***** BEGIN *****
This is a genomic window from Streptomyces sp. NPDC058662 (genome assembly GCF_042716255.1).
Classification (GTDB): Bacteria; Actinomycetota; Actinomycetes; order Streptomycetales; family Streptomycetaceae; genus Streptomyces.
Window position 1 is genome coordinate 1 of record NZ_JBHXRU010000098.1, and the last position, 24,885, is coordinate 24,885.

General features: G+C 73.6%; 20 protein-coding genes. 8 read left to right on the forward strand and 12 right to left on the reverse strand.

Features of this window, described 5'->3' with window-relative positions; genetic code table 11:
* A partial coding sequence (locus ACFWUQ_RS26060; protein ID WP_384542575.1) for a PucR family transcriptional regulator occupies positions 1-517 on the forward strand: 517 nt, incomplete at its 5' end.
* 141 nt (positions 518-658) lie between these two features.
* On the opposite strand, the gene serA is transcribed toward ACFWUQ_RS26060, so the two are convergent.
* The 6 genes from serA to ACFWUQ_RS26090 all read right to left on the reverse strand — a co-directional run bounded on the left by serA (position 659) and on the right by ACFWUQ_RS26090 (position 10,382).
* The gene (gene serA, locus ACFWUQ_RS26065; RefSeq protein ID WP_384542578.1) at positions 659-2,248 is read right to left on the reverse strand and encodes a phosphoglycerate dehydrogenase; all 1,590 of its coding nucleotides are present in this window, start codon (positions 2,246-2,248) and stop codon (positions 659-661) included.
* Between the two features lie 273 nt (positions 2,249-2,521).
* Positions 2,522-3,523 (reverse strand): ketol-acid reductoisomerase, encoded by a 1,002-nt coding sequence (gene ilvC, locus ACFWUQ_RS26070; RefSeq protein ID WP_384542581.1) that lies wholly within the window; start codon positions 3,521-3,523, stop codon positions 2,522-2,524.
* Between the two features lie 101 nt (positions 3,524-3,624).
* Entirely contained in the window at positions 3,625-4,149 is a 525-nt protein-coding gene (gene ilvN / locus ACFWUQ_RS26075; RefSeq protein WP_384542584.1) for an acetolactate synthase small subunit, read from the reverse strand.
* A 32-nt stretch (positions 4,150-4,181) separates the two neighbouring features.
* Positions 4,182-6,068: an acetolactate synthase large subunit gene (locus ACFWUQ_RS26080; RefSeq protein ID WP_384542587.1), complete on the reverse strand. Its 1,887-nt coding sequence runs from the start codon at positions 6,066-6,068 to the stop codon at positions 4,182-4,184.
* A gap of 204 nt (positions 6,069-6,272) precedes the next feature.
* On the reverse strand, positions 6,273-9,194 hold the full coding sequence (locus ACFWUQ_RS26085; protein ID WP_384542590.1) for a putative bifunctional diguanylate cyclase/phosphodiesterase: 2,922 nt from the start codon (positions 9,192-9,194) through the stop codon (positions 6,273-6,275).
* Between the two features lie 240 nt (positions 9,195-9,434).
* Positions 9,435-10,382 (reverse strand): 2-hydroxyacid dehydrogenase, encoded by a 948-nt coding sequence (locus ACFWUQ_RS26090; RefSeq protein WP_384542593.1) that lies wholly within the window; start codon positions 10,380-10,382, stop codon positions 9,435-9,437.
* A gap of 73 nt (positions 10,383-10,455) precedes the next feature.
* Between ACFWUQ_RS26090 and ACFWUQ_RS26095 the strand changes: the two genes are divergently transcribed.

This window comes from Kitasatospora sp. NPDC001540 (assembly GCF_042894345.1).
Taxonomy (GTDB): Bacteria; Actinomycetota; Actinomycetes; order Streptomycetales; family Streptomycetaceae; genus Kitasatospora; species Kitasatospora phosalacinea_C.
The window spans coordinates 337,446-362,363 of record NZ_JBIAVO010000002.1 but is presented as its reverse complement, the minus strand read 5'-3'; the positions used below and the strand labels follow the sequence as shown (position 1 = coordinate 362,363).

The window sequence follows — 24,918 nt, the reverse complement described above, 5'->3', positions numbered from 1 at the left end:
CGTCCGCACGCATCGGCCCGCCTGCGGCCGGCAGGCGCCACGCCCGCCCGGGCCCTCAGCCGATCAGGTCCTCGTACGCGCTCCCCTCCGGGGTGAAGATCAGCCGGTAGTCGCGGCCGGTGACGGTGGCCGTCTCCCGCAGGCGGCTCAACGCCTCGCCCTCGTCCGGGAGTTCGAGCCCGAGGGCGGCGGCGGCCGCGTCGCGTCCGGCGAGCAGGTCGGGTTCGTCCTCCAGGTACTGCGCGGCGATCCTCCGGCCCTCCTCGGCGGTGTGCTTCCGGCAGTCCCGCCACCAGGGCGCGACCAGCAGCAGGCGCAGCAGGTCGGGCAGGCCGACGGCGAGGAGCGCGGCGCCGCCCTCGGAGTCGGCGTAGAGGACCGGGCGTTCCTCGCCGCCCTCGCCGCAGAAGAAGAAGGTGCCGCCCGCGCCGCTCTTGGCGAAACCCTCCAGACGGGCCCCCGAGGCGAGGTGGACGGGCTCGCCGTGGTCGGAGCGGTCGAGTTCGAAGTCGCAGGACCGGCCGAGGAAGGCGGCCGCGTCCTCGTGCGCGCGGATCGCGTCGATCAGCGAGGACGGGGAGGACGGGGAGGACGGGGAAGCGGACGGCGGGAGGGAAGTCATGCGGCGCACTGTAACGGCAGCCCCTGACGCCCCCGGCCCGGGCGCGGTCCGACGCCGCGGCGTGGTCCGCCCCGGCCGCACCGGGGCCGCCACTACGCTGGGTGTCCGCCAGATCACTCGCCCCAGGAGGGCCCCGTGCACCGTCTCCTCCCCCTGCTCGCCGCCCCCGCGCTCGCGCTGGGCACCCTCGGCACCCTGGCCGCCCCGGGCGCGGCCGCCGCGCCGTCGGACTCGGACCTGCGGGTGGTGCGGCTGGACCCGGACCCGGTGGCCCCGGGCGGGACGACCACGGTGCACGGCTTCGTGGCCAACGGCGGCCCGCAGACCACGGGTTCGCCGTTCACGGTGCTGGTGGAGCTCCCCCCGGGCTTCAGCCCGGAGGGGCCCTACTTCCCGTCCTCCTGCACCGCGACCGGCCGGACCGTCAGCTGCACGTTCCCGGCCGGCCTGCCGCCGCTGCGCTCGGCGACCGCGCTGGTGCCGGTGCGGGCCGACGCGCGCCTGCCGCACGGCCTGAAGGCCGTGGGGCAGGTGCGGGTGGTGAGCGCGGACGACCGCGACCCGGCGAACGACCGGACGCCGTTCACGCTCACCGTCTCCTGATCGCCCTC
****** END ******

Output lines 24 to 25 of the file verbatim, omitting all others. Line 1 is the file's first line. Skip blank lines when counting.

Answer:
Taxonomy (GTDB): Bacteria; Actinomycetota; Actinomycetes; order Streptomycetales; family Streptomycetaceae; genus Kitasatospora; species Kitasatospora phosalacinea_C.
The window spans coordinates 337,446-362,363 of record NZ_JBIAVO010000002.1 but is presented as its reverse complement, the minus strand read 5'-3'; the positions used below and the strand labels follow the sequence as shown (position 1 = coordinate 362,363).